A new study reveals low-calorie sugar substitutes may take a heavy toll on the developing brain and gut.
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In a study published Sept. 13 online in the journal JCI Insight, scientists at the USC Dornsife College of Letters, Arts and Sciences show that adolescent rats that consumed the low-calorie sweeteners saccharin, ACE-K and stevia exhibited long-term impairments in memory.
Advice on what to eat and when to eat it varies widely. Findings from studies like this can help consumers and clinicians make healthier choices throughout the lifespan, say the researchers.
"While our findings do not necessarily indicate that someone should not consume low-calorie sweeteners in general, they do highlight that habitual low-calorie sweetener consumption during early life may have unintended, long-lasting impacts," said Scott Kanoski, associate professor of biological sciences at USC Dornsife.
While most studies of low-calorie sweeteners focus on one substance and use amounts far exceeding the norm, the researchers made sure the study was in line with real-life conditions for people.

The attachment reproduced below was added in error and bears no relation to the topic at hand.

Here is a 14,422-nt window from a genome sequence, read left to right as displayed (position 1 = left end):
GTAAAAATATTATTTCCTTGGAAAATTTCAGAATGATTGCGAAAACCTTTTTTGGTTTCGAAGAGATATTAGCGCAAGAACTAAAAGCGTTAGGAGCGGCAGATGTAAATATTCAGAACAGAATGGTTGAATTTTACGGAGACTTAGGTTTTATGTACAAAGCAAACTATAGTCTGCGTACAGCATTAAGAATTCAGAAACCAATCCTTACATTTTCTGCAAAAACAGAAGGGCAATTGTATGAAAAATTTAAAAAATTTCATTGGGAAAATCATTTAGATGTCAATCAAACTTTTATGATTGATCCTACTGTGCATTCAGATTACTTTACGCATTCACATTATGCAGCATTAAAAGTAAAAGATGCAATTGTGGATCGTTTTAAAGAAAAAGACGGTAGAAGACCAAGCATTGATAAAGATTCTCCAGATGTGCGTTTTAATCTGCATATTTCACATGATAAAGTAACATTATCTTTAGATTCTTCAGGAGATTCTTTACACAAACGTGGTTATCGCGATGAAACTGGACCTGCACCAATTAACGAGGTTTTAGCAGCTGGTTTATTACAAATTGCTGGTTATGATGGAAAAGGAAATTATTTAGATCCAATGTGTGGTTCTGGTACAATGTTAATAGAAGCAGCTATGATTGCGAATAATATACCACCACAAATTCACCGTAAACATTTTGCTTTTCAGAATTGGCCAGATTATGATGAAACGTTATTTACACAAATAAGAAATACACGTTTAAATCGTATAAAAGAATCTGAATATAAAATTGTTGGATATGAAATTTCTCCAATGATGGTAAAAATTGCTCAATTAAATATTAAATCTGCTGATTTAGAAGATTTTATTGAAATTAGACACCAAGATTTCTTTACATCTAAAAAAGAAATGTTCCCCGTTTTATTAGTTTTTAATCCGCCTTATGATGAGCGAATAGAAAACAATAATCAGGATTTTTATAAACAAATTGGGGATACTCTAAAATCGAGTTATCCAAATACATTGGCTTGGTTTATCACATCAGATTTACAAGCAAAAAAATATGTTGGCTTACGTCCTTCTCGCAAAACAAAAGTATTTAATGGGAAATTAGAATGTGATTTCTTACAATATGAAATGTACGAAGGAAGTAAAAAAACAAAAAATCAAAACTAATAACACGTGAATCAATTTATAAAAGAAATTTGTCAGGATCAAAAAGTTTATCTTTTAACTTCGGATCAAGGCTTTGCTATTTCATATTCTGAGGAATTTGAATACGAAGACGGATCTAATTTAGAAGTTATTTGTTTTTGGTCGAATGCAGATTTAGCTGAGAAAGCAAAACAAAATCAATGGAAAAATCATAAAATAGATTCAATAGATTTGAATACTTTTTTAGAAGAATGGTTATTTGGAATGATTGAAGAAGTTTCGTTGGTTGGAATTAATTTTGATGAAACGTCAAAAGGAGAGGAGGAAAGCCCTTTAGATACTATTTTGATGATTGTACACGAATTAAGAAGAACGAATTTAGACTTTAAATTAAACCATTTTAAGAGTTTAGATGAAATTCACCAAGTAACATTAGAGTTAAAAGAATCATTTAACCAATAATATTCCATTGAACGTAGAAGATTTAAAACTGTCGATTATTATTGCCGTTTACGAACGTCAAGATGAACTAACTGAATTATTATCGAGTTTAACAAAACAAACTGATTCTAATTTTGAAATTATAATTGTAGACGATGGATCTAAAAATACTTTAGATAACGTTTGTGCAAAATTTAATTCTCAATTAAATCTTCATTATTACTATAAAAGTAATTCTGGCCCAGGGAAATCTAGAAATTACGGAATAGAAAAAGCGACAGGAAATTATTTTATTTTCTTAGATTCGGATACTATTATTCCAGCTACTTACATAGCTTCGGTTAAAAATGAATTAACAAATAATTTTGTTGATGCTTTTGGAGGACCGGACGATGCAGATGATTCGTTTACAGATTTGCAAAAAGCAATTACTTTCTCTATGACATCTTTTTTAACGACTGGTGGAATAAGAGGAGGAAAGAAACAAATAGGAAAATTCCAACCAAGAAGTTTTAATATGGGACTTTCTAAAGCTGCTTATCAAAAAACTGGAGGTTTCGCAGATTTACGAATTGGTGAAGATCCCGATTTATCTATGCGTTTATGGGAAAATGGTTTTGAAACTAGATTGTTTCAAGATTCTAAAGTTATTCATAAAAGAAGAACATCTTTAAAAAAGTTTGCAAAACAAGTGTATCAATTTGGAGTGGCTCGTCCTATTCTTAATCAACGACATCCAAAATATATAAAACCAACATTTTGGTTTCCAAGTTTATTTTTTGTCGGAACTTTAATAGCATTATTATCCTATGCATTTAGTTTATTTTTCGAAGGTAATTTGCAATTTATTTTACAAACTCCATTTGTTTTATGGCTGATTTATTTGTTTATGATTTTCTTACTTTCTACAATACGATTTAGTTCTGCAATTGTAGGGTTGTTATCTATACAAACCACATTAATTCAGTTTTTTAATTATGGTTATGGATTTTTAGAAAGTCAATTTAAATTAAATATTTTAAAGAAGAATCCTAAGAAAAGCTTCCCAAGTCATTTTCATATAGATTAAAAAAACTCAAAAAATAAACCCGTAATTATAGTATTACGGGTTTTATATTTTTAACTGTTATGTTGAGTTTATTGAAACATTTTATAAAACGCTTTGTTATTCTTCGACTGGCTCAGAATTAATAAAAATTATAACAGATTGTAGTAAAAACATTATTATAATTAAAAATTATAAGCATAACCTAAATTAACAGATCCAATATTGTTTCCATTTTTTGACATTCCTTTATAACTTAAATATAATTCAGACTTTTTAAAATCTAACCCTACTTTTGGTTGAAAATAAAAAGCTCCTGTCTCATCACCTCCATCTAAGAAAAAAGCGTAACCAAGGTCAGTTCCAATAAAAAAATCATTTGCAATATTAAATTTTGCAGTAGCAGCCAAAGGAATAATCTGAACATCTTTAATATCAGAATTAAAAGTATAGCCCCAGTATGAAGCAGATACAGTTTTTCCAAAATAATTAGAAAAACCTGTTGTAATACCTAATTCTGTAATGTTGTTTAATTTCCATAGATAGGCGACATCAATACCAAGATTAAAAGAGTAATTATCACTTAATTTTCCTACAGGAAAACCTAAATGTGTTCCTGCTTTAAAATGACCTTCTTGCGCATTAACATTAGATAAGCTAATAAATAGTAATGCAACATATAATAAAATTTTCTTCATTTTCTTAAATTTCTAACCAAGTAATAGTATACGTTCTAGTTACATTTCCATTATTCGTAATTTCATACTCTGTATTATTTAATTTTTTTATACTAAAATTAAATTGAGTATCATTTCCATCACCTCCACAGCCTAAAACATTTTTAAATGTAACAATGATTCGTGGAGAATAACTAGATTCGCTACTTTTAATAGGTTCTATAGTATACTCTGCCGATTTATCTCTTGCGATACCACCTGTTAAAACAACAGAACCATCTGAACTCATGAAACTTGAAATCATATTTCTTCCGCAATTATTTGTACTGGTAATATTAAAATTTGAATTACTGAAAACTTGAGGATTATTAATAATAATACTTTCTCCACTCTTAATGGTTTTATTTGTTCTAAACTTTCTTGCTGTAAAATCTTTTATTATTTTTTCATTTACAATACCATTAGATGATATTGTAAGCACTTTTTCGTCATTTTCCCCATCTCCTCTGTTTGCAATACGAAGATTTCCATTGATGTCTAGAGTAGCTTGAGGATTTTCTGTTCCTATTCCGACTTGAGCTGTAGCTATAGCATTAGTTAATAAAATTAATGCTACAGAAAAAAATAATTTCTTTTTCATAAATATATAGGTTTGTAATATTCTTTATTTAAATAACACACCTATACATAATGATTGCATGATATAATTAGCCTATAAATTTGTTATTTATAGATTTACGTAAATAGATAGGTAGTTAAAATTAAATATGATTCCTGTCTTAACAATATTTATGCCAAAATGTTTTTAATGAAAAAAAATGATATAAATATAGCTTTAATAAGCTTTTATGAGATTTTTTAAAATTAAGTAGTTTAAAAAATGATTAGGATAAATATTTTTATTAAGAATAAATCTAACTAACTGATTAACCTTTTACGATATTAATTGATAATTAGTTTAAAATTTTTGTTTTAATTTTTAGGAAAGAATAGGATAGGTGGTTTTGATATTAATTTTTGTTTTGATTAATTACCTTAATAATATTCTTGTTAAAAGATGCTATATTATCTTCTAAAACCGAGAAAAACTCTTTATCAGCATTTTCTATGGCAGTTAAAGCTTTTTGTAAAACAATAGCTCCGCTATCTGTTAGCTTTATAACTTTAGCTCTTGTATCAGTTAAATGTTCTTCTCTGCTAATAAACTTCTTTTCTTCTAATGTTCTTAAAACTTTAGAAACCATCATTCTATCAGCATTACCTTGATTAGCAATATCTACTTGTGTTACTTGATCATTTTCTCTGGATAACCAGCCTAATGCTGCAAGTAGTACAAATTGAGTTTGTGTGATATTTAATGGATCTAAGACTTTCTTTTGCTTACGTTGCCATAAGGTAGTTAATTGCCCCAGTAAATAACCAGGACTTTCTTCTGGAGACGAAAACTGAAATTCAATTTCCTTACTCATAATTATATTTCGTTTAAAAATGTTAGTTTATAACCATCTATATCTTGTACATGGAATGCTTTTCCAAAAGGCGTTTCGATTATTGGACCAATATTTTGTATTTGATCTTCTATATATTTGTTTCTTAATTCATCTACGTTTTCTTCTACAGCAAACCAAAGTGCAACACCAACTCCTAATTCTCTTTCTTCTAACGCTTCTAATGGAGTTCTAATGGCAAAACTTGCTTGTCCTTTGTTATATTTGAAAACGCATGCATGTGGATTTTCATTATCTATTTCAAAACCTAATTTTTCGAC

"Research using rodent models and low-calorie sweeteners has typically involved consumption levels that far exceed the FDA 'acceptable daily intake' (ADI) levels and used only a single sweetener. To design our research to be more applicable to humans, we kept consumption levels within the ADI and used multiple low-calorie sweeteners to determine if effects were specific to a given sweetener or general across sweeteners," says Lindsey Schier, Gabilan assistant professor of biological sciences at USC Dornsife.
To determine the effect of low-calorie sweetener consumption on memory, the researchers used methods that test object recognition and spatial recognition.
In the end, rats consuming sweetener were less likely to remember an object or the path through the maze than those that drank only plain water.
The scientists also found other effects among the rats after they consumed sweeteners.
Kanoski and Schier say the findings reveal more questions worth exploring, including:
The researchers say they intend to explore ways to reverse the long-lasting effects of adolescent low-calorie sweetener consumption and to study how it influences food choices and preferences later in life.